The nation's two actors unions have merged, nearly a decade after their last attempt, bringing an end to years of conflict that had given Hollywood studios the advantage in labor negotiations.
The American Federation of Television and Radio Artists, the smaller of the two, had tried to merge with the Screen Actors Guild in 1998 and 2003.
Among AFTRA members, 86 percent approved the merger, while 82 percent of SAG members voted in favor.
"In a single day, our future has become brighter," said Ken Howard. The merger made him co-president of the new union, called SAG-AFTRA.
Roberta Reardon, the other co-president, echoed those remarks. "Finally, we are able to speak with one truly unified voice."
The decision to negotiate the prime-time TV and movie contracts separately in 2008 and 2009 caused a rift that allowed the studios to play the unions off each other. That strategic mistake led SAG members to bring in new leaders, who made merging a top priority.
Reardon, who led AFTRA to sign its contract a year earlier than SAG in that round of talks, said Friday's outcome was the best possible from a difficult time.
"We managed to make lemonade out of lemons," she said.
The combined union now has more than 150,000 members. SAG had about 125,000, while AFTRA had about 70,000. About 45,000 actors belonged to both unions and paid dues to both.
In materials supporting the merger, the unions said basic dues would go down for dual card-holders by 20 percent, while they would rise for actors who belonged to just one of the unions.
The combined union aims to keep revenue about $100 million the first year but expects to see savings in subsequent years.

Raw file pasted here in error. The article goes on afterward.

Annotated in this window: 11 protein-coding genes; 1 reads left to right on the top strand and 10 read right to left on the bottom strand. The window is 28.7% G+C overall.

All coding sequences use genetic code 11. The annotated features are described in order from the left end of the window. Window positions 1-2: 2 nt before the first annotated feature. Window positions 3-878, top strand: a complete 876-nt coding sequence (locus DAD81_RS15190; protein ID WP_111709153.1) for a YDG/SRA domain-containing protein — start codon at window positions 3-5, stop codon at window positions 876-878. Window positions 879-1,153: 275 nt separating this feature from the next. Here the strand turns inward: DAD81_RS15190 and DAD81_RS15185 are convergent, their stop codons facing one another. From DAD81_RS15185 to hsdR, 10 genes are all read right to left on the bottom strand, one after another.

SAG, founded in 1933, and AFTRA, begun in 1952, were created to handle different media. SAG was the union for motion picture work, while AFTRA handled radio and TV. Those distinctions eventually blurred and they became even less important with the rise of cable TV and then the Internet.
Together, the unions can negotiate with Hollywood studios from a position of greater strength. One area of focus is shows that air on pay-TV networks, which are employing increasing numbers of actors in scripted projects, such as "Mad Men" on AMC.
A handful of networks continue to hire non-union talent, including ESPN, CNN, MSNBC, Fox News, Fox Sports and Discovery, and the unions are looking to organize those performers.
The unions expect to exercise their joint heft in negotiations on a commercials contract that expires in October. The next prime-time TV and movie contract is up in 2014.
The merger also makes the unions financially stronger. SAG-AFTRA aims to build a reserve fund to enable members to strike for six months if necessary.
The studios' bargaining arm, the Alliance of Motion Picture and Television Producers, which exploited the groups' rift several years ago, acknowledged the merger in a statement.
"The AMPTP looks forward to a cooperative relationship with the new performers' organization as we endeavor to address the challenges of operating in an industry undergoing transformation," it said.